• dougzero says:

          In today’s interconnected world, I don’t think oceans matter as much as they once did.

      • Phedro says:

        Right, but…

        Don’t Pay in UK…

        “We are a movement against the rise in energy bills
        We demand a reduction in energy bills to an affordable level.
        We will cancel our direct debits from Oct 1, if we are ignored.

        We will take this action if pledges reach 1 million by then.”

    • Bobber says:

      After these massive blunders, perhaps it’s more likely the public and legislators will throw the ECB under the bus.

      • phleep says:

        We in USA were fortunate we got this governance and union, such as it is, pulled together in a different time. The ECB was a wonderful idea with clouds of high hopium but the implementation is looking pretty ragged.

      • Augustus Frost says:

        Only if other countries follow Britain’s lead with Brexit. Not aware there is any broad movement anywhere else to do that.

    • KGC says:

      Europe, as a single entity, would only work if all the States would give up their sovereignty, and that was never going to happen. The single currency may have worked again provided they enforced the rules they set forth to insure equality of economies, which again, has never, and will never, work.

      Ego, tradition, and all the old, never to be forgotten, “injustices”, along with an inability to develop a common language (God forbid we use one that’s not ours!) will doom the idea of a European “nation” forever.

      You know why AI & the machines will win? They all use the same language.

  8. BS (ini) says:

    Energy crisis no cant be fixed with inflation rates. But ECB and negative interest rates need to be adjusted above the rate of inflation. Which in this case is probably 12 percent or so.

  9. BS (ini) says:

    Energy crisis can be fixed by investing directly in the EU oil and gas companies and providing incentives for new exploration. Increase supply coal and oil can be increased quicker than NG> Just import some oil generation capacity.

    • AK says:

      Restarting those shut nuclear power stations would help I think.

      • Auld Kodjer says:

        Maybe there is no direct link, but France has the lowest inflation on the list and domestic nuclear energy contributes near 70% of its energy needs.

        • Wolf Richter says:

          France is very aggressive in using subsides to reduce consumer price inflation, which is not that hard to do because the state controls the main electric and gas utilities, and much of the healthcare system, and other biggies, and the state can subsidize prices.

        • fajensen says:

          France’s nuclear energy and the French ignorance about the actual state of their nuclear fleet is a big part of the problem.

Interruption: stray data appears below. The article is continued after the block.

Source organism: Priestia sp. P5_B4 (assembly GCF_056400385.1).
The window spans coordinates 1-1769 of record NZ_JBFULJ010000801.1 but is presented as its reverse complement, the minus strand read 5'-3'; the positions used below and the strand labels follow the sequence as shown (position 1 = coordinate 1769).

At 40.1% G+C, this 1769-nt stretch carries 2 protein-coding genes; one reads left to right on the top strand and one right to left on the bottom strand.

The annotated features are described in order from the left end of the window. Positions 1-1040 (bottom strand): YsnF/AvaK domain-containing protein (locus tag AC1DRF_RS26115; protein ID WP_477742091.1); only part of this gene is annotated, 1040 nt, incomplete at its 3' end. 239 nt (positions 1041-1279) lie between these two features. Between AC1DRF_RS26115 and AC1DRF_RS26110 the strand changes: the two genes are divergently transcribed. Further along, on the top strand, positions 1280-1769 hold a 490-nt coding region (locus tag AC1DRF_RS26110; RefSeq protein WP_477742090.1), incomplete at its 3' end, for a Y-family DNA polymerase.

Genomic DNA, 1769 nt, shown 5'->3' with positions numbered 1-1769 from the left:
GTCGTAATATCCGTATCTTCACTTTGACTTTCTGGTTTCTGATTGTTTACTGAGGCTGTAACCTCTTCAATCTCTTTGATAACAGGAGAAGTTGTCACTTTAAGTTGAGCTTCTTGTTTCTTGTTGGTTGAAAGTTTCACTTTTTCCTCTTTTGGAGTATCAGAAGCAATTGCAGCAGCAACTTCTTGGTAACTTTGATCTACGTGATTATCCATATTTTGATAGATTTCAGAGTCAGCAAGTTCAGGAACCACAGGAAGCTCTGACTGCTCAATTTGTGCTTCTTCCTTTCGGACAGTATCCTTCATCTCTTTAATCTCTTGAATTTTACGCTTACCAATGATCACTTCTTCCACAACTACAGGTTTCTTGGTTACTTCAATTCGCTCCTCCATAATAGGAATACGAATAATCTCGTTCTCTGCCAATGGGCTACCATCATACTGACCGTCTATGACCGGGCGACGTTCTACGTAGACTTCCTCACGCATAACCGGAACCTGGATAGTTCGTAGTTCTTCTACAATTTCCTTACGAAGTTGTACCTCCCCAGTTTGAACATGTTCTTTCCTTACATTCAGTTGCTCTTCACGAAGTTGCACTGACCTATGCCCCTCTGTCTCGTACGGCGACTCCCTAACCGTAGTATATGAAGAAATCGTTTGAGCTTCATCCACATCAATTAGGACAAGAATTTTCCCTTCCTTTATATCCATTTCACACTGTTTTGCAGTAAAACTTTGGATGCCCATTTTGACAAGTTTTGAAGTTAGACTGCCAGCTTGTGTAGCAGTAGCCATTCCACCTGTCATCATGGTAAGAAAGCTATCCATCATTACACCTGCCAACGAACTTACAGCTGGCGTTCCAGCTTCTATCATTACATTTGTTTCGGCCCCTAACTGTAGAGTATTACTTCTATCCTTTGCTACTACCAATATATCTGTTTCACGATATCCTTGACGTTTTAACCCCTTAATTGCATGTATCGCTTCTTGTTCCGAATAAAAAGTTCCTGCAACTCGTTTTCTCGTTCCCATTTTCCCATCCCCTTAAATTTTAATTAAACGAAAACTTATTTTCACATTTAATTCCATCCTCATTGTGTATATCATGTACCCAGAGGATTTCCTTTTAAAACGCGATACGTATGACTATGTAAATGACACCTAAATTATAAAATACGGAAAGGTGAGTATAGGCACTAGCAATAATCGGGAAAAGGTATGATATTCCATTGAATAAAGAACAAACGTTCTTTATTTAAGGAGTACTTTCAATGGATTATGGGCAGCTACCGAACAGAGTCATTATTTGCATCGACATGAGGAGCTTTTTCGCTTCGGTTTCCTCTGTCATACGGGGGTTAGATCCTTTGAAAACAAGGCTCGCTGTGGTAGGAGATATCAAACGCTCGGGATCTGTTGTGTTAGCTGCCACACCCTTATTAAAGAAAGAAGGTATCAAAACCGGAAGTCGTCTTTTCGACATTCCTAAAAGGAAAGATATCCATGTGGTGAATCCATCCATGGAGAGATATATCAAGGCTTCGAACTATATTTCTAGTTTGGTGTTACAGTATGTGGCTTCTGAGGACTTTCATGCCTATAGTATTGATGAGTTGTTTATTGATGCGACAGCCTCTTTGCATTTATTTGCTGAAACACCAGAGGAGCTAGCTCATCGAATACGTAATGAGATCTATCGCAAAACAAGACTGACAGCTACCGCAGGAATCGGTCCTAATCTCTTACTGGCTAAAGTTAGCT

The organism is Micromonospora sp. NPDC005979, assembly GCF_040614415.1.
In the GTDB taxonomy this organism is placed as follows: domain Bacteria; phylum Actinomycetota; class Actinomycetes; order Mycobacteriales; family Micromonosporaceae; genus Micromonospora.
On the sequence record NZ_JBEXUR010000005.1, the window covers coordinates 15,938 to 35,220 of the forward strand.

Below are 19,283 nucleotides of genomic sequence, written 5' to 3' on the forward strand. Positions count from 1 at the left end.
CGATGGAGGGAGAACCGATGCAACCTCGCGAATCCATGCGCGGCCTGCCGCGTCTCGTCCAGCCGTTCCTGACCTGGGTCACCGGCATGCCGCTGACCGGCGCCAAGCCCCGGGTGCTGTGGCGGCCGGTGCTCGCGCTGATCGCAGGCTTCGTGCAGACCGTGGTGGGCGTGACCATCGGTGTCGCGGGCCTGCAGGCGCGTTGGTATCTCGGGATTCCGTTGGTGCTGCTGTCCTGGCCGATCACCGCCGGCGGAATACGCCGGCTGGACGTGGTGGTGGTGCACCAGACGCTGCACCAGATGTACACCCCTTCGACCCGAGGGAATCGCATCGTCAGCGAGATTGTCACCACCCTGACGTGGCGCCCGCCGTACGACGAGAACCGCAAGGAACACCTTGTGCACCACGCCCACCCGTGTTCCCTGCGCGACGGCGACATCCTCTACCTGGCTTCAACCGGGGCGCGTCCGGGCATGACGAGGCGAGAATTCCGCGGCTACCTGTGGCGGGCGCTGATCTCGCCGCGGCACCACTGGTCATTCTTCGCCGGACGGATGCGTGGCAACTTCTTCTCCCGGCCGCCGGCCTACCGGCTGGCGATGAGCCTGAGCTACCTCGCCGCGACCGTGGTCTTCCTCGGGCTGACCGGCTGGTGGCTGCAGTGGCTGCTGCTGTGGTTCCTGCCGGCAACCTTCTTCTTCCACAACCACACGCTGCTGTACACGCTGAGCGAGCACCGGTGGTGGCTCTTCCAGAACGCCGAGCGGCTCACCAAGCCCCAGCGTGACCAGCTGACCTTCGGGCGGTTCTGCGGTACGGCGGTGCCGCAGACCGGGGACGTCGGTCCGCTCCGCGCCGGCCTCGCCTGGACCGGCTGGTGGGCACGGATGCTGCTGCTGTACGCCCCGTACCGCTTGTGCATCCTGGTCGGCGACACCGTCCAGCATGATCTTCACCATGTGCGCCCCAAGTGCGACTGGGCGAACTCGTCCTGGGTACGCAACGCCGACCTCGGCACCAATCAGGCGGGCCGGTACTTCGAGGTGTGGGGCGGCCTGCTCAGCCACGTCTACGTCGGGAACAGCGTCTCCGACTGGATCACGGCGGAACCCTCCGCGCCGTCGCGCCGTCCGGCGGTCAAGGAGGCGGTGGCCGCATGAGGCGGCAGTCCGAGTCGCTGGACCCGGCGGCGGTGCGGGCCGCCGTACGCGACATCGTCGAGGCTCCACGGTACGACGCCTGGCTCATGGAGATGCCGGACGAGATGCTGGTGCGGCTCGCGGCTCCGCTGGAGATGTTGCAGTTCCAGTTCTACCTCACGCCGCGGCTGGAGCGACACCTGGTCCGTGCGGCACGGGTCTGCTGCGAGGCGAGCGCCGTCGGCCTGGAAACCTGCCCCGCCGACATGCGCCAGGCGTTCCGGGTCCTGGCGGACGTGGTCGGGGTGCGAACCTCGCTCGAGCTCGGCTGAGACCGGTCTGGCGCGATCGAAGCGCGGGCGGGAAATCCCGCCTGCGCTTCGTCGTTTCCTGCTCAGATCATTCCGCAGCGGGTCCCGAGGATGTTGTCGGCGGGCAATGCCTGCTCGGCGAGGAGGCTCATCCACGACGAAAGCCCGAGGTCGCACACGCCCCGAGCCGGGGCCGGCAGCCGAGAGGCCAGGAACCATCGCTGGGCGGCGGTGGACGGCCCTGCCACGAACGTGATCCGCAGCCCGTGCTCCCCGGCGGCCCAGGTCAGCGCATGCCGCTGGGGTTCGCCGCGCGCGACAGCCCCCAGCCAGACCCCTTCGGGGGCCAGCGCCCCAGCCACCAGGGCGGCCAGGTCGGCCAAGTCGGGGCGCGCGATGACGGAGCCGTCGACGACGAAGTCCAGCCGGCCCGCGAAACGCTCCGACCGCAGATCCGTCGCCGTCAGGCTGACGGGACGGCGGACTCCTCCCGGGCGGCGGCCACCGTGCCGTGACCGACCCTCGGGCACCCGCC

Their plants are all from the 1980’s, they are now aging out and getting near the end of their design life so expected problems like cracks and unobtainable components are showing up. It seems that nobody expected nor planned.

          This has caused France to turn from massive exporter of electricity over the past 20+ years to importer this year.

          The replacement is a modern 1980’s design, the EPR reactor, which EDF is building at the Flamanville Nuclear Power Plant, panned to be in full operation in 2012.

          That project is not going well.

          They are now 10 years behind schedule, they have a cost overrun of 15 billion EUR so far, and the estimated cost to completion is 19 billion EUR.

          This happened because of numerous design problems and flaws in materials were being discovered during construction and had to be rectified as change orders, always a contractors Bonanza Game. Maybe that plant will be online in 2023, if nothing else happens.

          Apart from that specific project being a mess, investors must now have developed some grave doubts about whether all of the necessary design-, materials- and manufacturing- skills to build these plants to the required quality are in fact available in “The Market” and whether the expected lifetime actually holds up in practice.

          I think the outcome is that nothing “nuclear” will be funded and built in the future unless backed by the most generous and unbreakable of government guarantees. Taxpayers are on the hook again.

        • Nathan Dumbrowski says:


          Just look at the nuclear boondoggle in Georgia, USA. Seems like they operate using the same playbook. Years behind schedule. Re-wiring the entire buildings due to contractor error. Price over-runs and costs being pushed to tax payers

          During the construction of Vogtle’s first two units, capital investment required jumped from an estimated $660 million to $8.87 billion

    • Sams says:

      The question arises, with a lot of liquidity sloshing around, why have there not been large investments in oil, gas and coal production?

      There have been no shortage of money for investment, but noth that much have been invested in the energy sector. Why?

      • Ron says:

        Sams…. the oil and gas industries have been punished financially for years. Now they are having a bonanza, and their shareholders are saying “Pay us!”. And the oil and gas companies are starting to do share buybacks, rather than invest in new infrustructure. What would you do if the world kept saying “No more oil and gas” I also may hesitate in capital expenditures